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SoylentNews is people

posted by NCommander on Monday August 18 2014, @08:16PM   Printer-friendly
from the and-there-was-much-rejoicing dept.
Over the weekend, Paul finished upgrading the site to the latest release of Slashcode, 14.08, which contains the usual slew of bug fixes, site improvements, and plenty else. I know this is late, but we had to do a fair bit of regression testing to make sure the biggest part of the update, UTF-8 support, didn't cause any regressions. Here's the short list:
  • Full UTF-8 Support
  • Subscriptions - Revamped and almost ready to go live
  • Nexuses - Ready to go, still DEPWAIT wildcard SSL certificate
  • Removal of the most annoying aspects of the lameass filter
  • Two new themes, CSS fixes, and blockquote changes
  • Removal of journal themes (it was half broken, and interfered with the new theming engine)
  • Updated zoo, and topic logos, as well as touched up logo and favicon
  • Improvement some of the more stupid error messages
  • Backend upgrades and improvements performed during the weekend downtime
  • File upload support for admins (no more wiki abuse!)

All things considered, a pretty large update! I've got more to talk about, but check back past the break for that.

So, a long announced, and long-delayed feature, I want to offer a round of applause to TheMightyBuzzard, who did most of the grunt work; Bytram, who did most of the sanity checking; and paulej72, who lost his sanity in getting UTF-8 full-functional in Slashcode with a massive merge that caused my brain to melt the first time I looked at it. This was a massive amount of work, but the site should no longer have those long-frustrating issues where characters randomly show up, or get mutated after you click Preview or Submit, something that was true on the other site as well. As part of the work on this, Slashcode was modified to be native UTF-8 or in other words we're not dong any sort of conversion to HTML entities or such, and four-bit unicode characters are also working as expected (contrary to what was previously reported). As part of this update, most of the annoying aspects of the lameass filter got ripped out as they were incompatible with unicode support, and mostly served to piss people off vs. serving any using spam prevention method.

In other visible changes, we've updated most of the images, and artwork this goaround to be somewhat more consistent, and to make the site itself have a slightly cleaner look and feel. Thanks to rand, mrcoolbp, and paulej72 for their efforts in this department.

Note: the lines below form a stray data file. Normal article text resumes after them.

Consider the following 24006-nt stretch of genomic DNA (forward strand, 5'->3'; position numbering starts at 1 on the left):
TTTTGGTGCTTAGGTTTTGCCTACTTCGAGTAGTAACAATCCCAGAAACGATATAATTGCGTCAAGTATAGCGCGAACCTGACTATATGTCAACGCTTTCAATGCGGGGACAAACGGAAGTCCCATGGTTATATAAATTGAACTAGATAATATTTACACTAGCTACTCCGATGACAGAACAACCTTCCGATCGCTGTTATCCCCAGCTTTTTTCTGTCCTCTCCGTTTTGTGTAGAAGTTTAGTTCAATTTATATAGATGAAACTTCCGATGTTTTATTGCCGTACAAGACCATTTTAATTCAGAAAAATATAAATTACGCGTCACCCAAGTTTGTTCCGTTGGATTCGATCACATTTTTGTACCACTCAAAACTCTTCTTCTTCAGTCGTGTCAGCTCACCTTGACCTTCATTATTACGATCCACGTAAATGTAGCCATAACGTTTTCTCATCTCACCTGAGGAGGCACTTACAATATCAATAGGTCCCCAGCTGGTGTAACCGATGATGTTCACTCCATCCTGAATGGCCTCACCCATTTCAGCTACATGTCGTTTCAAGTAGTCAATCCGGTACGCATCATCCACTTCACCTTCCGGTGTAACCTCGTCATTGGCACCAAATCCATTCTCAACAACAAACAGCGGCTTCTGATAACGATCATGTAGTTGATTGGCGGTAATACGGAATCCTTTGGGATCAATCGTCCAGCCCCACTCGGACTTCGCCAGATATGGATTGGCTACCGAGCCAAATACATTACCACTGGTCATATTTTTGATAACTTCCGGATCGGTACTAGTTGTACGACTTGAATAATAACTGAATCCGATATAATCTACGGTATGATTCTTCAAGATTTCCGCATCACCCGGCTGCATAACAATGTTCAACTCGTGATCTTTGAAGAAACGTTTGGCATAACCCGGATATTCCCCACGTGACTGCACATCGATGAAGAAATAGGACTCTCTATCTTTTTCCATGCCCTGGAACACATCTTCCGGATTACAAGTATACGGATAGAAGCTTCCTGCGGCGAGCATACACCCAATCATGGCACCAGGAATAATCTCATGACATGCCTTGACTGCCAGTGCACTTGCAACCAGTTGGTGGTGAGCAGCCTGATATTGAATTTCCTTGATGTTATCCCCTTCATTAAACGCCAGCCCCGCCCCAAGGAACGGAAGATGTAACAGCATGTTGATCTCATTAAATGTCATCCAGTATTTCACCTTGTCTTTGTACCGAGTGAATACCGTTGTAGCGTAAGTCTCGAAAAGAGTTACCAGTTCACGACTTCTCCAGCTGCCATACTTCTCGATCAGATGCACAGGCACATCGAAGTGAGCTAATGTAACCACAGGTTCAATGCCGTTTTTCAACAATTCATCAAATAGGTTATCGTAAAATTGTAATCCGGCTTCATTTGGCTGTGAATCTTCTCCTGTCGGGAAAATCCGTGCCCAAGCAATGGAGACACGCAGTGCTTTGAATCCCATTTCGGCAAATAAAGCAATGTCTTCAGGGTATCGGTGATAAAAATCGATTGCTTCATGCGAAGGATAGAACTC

In other news, its been somewhat hectic since we completed our incorporation, and are now moving towards getting the site towards self-sufficiency. Due to various administrative hiccups, combined with what ultimately became an ill-timed vacation on my part, we've still got a few minor business hangups before we can accept income and revenue, but everything will be resolved by Friday. As I noted above, our subscription code required an unexpectedly large amount of effort to get functional again due to missing components (which was not evident until we tied it into PayPal), but I'm pleased to note that everything promised got implemented in this update, we're just doing a final smoke test and business 1-2 before pushing the button.

I'd like to offer an apology on behalf of the staff, simply on the long period of time it has taken us to get our act together. For those who haven't realized it, SN is now six months old, and while we have made tremendous progress, none of us are able to work on SN full-time. Unfortunately, that means some things do fall by the wayside such as the long promised, and under-delivered moderation rework. As always, we welcome anyone to come by and volunteer time and effort to the cause; you can find all of the staff on IRC, and anyone is welcome to attend both our staff meetings, and the board meetings (with the next one scheduled for August 20th, at 23:00 UTC) are open to all.